I admire the artist Charlie Mackesy’s ability to create lifelike images of people and places with just a piece of charcoal on paper (www.charliemackesy.com). His ‘Boy from Malawi’ is a striking example. With just a few strokes and smudges he creates life from lines. The key to brilliance in many pictures and paintings is, of course, down to use of light and dark. Mackesy uses white charcoal on black paper, or black on white, to create people, scenes and objects. But other times he merely draws in the shadows, the darkness, leaving patches of white paper exposed to create the central figures (see ‘Jacob and the Angel’).
Artists, poets, philosophers, musicians, authors, film makers and numerous others have often revealed a shared worldview by depicting the world in terms of ‘light’ and ‘dark.’ It’s impossible to identify the precise origins of such a worldview, but I have yet to come across anyone who doesn’t understand the symbolism behind the concepts or who fails to make the metaphorical connection between light and good and dark and evil. What is it about the world and human nature that makes such a worldview so clear, so compelling and so common?
It is difficult to say whether the world has become ‘darker’ or whether the human proclivity to evil has increased over time, but it seems that people intrinsically recognise the presence of evil or ‘darkness’ in the world. But it’s hard to understand it if we don’t know what is meant by ‘light’, and it’s even harder when the lines between good and bad, dark and light, have been blurred. Horror films and novels, violent computer games, and consensual sadistic sexual practice constitute legitimate forms of ‘light entertainment’ in Western society. At what point do we recognise that we have crossed from light to dark or dark to light?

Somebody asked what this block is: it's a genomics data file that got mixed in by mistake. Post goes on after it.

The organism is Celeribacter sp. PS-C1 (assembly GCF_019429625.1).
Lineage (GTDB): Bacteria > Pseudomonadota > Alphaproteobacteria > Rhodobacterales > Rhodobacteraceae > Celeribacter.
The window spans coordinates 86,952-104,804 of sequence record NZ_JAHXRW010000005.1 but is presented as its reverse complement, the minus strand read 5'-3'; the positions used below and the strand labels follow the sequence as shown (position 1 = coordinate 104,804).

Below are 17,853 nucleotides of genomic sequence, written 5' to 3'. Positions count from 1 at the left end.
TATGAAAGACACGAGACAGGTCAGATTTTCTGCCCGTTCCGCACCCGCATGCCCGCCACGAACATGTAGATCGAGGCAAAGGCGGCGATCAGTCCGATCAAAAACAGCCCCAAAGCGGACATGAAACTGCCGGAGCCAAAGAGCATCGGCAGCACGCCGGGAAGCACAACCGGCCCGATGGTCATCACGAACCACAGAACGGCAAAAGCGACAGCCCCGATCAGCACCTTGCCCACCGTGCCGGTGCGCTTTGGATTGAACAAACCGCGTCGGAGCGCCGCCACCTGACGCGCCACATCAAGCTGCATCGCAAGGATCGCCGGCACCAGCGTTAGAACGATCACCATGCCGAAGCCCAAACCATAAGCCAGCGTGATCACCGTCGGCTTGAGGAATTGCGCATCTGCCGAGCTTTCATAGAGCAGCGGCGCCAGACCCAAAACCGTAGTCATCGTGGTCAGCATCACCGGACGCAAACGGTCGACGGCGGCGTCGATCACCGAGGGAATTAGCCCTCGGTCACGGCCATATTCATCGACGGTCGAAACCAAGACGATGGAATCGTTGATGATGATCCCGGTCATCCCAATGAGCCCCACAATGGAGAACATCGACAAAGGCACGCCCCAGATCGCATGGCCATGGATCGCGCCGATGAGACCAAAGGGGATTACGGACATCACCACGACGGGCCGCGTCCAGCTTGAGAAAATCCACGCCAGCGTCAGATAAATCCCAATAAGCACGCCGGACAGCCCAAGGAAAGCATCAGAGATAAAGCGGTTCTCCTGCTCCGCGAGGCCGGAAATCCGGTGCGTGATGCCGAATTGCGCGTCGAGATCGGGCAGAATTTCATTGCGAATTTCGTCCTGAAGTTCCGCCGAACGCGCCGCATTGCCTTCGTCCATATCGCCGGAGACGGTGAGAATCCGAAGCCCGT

In John’s gospel light is one of the major ways Jesus uses to explain himself. “I am the light of the world. Whoever follows me will never walk in darkness, but will have the light of life.” Similarly, John writes that “light has come into the world, but people loved darkness instead of light because their deeds were evil.”
These words of Jesus may sound as strange as a sudden beam of light invading the darkness of an underground cave. But take your time, light takes a while to adjust to, if are away from it for a long period. Like the rescued Chilean miners who had to wear dark glasses to protect their eyes from exposure to sunlight, the longer we spend in darkness, the more sensitive and cynical we can become towards light. Exposure to sudden light can leave us reeling, but when we’ve had time to adjust to it, walk in it, live in it, we can take off our shades and look both the light and the world in the face.